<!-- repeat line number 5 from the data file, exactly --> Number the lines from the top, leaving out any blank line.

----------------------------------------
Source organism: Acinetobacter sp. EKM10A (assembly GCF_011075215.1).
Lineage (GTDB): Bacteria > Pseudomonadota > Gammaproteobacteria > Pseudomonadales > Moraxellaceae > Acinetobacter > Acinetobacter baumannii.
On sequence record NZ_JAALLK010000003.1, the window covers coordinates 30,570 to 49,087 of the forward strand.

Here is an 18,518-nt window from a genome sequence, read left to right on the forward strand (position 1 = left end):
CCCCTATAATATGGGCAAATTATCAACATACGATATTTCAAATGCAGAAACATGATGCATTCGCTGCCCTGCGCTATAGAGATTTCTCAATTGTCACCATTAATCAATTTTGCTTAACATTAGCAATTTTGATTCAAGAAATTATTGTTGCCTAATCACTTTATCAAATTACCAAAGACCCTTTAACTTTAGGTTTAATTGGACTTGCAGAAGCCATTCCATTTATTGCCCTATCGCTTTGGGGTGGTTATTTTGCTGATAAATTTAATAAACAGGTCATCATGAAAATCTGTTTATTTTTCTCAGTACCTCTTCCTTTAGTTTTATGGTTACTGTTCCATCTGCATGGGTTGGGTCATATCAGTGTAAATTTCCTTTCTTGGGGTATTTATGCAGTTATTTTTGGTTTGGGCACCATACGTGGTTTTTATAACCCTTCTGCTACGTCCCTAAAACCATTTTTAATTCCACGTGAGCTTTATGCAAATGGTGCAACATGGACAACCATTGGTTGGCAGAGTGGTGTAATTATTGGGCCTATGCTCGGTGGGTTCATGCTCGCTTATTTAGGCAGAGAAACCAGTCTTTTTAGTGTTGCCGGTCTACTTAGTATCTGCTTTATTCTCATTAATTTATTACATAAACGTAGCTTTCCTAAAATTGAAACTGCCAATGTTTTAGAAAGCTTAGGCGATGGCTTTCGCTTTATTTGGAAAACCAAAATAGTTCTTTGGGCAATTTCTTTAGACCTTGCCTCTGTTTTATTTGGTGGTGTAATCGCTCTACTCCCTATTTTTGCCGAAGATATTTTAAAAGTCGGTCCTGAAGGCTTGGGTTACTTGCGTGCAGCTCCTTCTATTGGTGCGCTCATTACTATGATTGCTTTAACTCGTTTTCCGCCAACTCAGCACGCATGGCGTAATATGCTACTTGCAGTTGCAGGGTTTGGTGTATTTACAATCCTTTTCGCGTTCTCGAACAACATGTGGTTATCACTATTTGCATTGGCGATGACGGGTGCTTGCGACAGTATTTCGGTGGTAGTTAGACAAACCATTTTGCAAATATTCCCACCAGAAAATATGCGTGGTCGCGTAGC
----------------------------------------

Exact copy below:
CCCCTATAATATGGGCAAATTATCAACATACGATATTTCAAATGCAGAAACATGATGCATTCGCTGCCCTGCGCTATAGAGATTTCTCAATTGTCACCATTAATCAATTTTGCTTAACATTAGCAATTTTGATTCAAGAAATTATTGTTGCCTAATCACTTTATCAAATTACCAAAGACCCTTTAACTTTAGGTTTAATTGGACTTGCAGAAGCCATTCCATTTATTGCCCTATCGCTTTGGGGTGGTTATTTTGCTGATAAATTTAATAAACAGGTCATCATGAAAATCTGTTTATTTTTCTCAGTACCTCTTCCTTTAGTTTTATGGTTACTGTTCCATCTGCATGGGTTGGGTCATATCAGTGTAAATTTCCTTTCTTGGGGTATTTATGCAGTTATTTTTGGTTTGGGCACCATACGTGGTTTTTATAACCCTTCTGCTACGTCCCTAAAACCATTTTTAATTCCACGTGAGCTTTATGCAAATGGTGCAACATGGACAACCATTGGTTGGCAGAGTGGTGTAATTATTGGGCCTATGCTCGGTGGGTTCATGCTCGCTTATTTAGGCAGAGAAACCAGTCTTTTTAGTGTTGCCGGTCTACTTAGTATCTGCTTTATTCTCATTAATTTATTACATAAACGTAGCTTTCCTAAAATTGAAACTGCCAATGTTTTAGAAAGCTTAGGCGATGGCTTTCGCTTTATTTGGAAAACCAAAATAGTTCTTTGGGCAATTTCTTTAGACCTTGCCTCTGTTTTATTTGGTGGTGTAATCGCTCTACTCCCTATTTTTGCCGAAGATATTTTAAAAGTCGGTCCTGAAGGCTTGGGTTACTTGCGTGCAGCTCCTTCTATTGGTGCGCTCATTACTATGATTGCTTTAACTCGTTTTCCGCCAACTCAGCACGCATGGCGTAATATGCTACTTGCAGTTGCAGGGTTTGGTGTATTTACAATCCTTTTCGCGTTCTCGAACAACATGTGGTTATCACTATTTGCATTGGCGATGACGGGTGCTTGCGACAGTATTTCGGTGGTAGTTAGACAAACCATTTTGCAAATATTCCCACCAGAAAATATGCGTGGTCGCGTAGC